How do impact investors measure social impact?
The hallmark of an effective impact project is the realization of the goals and how the impact initiative has fared. We, at Artemis Impact, have talked at length about the significance of impact measurement, how to lead the activity, and arrive at measuring the quality and degree of the impact created. But all this was specific to impact drivers for self-assessment purposes. In this blog, we shall direct our focus to impact investors. How is it that those who park their money and make an investment in an impact project can measure the social impact achieved by the campaign, basically, how can they calculate the return value of their investment?
But before we go on to explain ways through which investors can measure impact, let us take a look at the definition of impact investing.
Impact investing is when investors direct their capital towards generating measurable, sustainable social impact. The capital is directed towards firms and organizations with a cause of generating social, environmental impact besides profits. The Harvard Business Review explains impact investing as, “directing capital to ventures that are expected to yield social and environmental benefits as well as profits—provides investors with a way to do well by doing good”.
Impact measurement is not an exercise that is carried out by investors after the realization of the impact and achievement of goals, in fact, it starts right at the time of choosing to invest in a particular impact project. The investor, before investing in a project, may like to assess the potential result before committing to the organization. After this, a periodical assessment of the initiative, its pace, and growth toward achieving the desired outcome may also be mapped. Finally, once the campaign reaches fruition, comes the step to evaluate and measure the impact, its returns, and the possibility of re-investing in the project.
Measuring social impact
In our series dedicated to calculating Social Return on Investment (SROI), you can get an in-depth understanding of how impact projects measure and value the degree of their impact in monetary terms. SROI is a proprietary tool of SVI.
This method involves measuring the value created in social, human, or environmental terms and using monetary figures to represent it. The process of SROI calculation involves meticulously following formulae to weigh outcomes against the costs involved. Mostly calculated in the form of a ratio, it exhibits how many dollars worth of social value is created per dollar spent.
An extremely significant aspect of measuring SROI is assigning monetary value to inputs, something which isn’t as easy as it sounds. Assigning monetary value to qualitative inputs may get challenging.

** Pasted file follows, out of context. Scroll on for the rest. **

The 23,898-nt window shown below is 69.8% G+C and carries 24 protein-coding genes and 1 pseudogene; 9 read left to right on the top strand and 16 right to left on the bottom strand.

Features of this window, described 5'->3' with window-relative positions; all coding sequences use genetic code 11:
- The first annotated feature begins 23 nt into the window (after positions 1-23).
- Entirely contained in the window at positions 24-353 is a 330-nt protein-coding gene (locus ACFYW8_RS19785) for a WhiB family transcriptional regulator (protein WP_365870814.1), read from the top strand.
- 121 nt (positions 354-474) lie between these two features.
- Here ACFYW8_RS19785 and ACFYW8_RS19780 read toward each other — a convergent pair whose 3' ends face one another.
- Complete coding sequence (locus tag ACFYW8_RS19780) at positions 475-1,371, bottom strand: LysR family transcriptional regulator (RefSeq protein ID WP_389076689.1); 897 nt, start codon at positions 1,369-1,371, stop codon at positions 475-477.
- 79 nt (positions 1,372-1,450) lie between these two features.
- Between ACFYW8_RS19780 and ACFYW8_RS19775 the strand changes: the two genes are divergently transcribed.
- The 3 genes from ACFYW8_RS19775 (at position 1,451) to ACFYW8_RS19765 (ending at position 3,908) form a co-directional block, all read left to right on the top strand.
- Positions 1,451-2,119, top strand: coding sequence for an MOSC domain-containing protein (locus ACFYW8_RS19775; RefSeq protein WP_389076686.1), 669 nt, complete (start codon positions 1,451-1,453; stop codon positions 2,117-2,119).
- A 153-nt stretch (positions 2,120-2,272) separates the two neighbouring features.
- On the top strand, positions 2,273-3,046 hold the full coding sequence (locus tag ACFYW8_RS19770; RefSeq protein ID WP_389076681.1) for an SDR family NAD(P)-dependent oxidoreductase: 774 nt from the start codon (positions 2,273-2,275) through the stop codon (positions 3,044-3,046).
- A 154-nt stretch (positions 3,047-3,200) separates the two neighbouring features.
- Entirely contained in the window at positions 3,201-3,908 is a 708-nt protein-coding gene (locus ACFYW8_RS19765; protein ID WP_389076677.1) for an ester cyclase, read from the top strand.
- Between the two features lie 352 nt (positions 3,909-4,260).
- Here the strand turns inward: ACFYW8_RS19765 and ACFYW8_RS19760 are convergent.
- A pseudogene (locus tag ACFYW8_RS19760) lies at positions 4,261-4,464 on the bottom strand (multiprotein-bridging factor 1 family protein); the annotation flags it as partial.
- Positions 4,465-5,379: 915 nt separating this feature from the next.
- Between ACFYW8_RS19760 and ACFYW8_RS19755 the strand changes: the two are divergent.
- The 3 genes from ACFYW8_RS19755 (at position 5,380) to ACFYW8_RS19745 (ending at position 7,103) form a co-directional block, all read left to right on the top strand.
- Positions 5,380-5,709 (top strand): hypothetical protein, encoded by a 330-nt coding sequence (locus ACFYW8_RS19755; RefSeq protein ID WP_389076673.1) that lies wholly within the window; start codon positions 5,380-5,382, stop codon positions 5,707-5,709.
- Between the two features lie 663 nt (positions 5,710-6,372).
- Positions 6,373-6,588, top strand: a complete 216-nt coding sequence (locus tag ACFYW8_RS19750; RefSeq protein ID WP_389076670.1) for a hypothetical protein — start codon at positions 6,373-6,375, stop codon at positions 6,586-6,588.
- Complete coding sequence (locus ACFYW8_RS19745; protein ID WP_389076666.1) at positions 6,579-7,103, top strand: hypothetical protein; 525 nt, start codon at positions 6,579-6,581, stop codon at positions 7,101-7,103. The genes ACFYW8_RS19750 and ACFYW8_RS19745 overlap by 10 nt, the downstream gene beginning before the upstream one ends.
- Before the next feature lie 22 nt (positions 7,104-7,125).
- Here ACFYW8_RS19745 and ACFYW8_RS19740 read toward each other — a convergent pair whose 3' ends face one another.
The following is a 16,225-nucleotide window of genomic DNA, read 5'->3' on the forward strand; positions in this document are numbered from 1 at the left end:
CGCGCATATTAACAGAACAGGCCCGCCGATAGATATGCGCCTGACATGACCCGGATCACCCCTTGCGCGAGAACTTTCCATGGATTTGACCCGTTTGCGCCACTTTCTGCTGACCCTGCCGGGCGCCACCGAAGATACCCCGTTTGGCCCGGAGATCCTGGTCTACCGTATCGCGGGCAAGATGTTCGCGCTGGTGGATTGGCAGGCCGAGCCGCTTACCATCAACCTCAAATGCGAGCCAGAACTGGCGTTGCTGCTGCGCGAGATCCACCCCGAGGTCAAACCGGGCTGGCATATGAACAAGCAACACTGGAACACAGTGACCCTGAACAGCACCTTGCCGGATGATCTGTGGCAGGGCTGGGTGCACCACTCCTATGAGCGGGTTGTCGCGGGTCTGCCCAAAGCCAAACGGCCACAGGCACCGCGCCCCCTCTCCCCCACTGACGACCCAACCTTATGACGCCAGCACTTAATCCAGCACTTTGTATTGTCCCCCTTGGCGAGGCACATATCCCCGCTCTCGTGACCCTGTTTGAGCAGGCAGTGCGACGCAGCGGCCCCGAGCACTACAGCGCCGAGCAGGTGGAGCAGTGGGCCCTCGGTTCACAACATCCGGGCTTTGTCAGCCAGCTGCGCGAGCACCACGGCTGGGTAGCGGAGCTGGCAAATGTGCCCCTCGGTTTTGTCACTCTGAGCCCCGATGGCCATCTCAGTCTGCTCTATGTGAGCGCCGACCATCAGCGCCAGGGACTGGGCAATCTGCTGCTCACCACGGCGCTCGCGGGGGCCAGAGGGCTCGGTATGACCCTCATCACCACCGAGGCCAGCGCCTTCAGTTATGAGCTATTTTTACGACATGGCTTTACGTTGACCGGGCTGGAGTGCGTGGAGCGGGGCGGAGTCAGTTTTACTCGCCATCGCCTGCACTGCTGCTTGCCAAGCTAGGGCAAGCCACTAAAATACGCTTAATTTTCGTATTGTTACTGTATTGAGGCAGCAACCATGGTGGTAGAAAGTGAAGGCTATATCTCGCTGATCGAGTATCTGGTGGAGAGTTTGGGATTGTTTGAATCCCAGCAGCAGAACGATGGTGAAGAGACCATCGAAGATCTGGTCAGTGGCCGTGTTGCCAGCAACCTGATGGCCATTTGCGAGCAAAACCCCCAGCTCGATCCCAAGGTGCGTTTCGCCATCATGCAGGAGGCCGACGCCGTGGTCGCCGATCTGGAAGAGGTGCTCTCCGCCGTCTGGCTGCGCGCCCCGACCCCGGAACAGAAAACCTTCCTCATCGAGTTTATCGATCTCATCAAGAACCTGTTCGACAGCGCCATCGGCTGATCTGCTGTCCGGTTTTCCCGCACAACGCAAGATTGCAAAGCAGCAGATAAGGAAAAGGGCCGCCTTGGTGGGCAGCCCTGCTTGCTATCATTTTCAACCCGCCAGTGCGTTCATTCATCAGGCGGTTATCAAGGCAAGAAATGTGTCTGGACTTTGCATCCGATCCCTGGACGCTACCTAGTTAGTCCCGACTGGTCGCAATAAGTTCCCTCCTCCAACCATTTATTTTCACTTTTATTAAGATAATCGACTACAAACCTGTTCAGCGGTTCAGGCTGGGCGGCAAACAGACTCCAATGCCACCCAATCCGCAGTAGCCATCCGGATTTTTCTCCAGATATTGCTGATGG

Theory of change
Another model that is worth exploring is the theory of change. It comprises causal pathways from outputs through outcomes via intermediate states leading to the impact created. ToC is a comprehensive description and illustration of how and why the desired change is expected to happen in a particular context, it is, therefore, a significant tool in mapping and measuring impact.
Artemis Impact Framework
Derived from the TOC, Artemis impact framework simplifies the components making it easier for organizations to design impact strategies and measure the impact. One of the benefits of using this framework is that it integrates seamlessly with other data collection & visualization features of the Artemis impact platform.
One more way to gather insights on impact is by matching the project’s strategy with end goals. For this purpose, scorecards can be prepared to monitor and measure key performance indicators on a range of metrics such as finance, operational cost, the social value created, among others. This way, the current scenario can be compared with parameters set during the beginning of the impact program and even with others operating in the industry.
Another approach is to assess the value of impact in its absence. This means making sense of the present situation in the absence of the impact achieved – a scenario where the impact intervention would not have existed in the first place.
All in all, social impact assessment requires more robust and dedicated tools. There is also a need to formulate a uniform, all-encompassing impact measurement approach to achieve large-scale, sustainable social benefit.
To learn more about impact investing, leading an impact project, and impact measurement, refer to our blogs on our website. Also, do not forget to check out our Artemis Impact mobile application, tailor-made for all impact leaders and creators out there.
Artemis Impact is a network of corporate, donors & non-profits. With our corporate enterprise solution, we aim to empower companies to build human-centered impact stories and create sustainable impact with their CSR programs & core business.